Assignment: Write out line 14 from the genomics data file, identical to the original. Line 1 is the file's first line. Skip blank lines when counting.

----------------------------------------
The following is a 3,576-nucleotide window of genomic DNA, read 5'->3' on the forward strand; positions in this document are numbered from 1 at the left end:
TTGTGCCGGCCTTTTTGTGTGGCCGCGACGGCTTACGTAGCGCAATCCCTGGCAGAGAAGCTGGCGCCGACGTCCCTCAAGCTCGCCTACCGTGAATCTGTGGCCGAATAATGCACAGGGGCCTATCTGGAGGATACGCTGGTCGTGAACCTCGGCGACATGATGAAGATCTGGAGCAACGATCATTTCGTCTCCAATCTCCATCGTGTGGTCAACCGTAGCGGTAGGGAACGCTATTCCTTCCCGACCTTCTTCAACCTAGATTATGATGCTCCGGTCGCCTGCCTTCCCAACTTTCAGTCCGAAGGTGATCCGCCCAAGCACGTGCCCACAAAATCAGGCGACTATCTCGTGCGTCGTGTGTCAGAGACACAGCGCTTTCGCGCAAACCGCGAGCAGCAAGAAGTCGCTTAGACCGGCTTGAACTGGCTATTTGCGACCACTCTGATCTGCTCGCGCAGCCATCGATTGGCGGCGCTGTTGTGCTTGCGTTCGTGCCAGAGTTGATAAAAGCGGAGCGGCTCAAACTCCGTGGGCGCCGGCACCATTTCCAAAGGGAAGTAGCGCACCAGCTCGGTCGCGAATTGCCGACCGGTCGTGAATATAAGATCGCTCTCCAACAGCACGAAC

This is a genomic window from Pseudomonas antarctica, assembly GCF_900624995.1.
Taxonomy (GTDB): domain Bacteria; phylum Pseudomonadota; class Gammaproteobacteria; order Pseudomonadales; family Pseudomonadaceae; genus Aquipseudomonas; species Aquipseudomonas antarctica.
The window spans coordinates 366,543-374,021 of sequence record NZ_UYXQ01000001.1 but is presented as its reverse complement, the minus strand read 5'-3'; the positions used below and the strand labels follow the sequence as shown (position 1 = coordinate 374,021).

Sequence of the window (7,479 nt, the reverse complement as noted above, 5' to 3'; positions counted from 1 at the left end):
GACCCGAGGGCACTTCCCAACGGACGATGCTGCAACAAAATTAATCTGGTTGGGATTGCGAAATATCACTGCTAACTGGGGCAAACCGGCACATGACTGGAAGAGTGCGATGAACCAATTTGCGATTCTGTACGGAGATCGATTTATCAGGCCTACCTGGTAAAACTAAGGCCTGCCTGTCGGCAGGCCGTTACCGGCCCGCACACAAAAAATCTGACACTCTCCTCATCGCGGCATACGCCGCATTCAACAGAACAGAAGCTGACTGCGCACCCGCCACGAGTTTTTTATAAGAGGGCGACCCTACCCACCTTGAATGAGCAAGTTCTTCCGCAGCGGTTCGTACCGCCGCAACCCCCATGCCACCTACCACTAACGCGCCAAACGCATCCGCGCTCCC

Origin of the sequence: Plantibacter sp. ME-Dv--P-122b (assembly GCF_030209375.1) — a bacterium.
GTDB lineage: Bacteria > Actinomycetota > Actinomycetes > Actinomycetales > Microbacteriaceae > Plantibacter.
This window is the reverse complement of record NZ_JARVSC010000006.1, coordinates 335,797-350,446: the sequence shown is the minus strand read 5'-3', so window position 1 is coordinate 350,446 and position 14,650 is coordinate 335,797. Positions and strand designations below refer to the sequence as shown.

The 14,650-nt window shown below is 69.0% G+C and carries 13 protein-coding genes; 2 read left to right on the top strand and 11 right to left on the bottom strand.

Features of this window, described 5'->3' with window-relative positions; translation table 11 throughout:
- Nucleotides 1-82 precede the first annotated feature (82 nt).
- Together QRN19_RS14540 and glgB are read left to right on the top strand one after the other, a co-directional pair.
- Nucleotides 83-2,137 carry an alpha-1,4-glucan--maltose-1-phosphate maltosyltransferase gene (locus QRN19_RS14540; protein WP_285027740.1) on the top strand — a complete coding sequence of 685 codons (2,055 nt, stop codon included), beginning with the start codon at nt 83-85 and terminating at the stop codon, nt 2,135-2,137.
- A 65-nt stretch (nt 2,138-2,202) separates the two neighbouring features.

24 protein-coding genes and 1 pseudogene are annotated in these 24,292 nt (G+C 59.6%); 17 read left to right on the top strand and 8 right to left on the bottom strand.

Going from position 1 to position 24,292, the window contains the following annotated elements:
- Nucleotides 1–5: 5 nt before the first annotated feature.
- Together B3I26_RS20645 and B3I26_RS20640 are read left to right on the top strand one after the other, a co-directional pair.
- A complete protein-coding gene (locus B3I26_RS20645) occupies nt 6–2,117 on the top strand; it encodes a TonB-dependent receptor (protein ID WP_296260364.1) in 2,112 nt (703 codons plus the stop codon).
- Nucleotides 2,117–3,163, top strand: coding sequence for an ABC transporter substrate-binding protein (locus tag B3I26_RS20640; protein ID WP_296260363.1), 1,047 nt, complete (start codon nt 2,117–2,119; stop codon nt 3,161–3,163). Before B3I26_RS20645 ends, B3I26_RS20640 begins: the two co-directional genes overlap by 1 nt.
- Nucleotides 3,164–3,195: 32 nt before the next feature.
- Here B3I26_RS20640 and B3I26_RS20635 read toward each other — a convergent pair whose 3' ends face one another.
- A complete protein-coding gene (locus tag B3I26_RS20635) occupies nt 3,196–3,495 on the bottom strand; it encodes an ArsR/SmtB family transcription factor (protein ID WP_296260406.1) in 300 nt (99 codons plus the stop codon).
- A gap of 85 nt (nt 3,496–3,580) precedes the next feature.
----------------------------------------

- Together QRN19_RS14540 and glgB are read left to right on the top strand one after the other, a co-directional pair.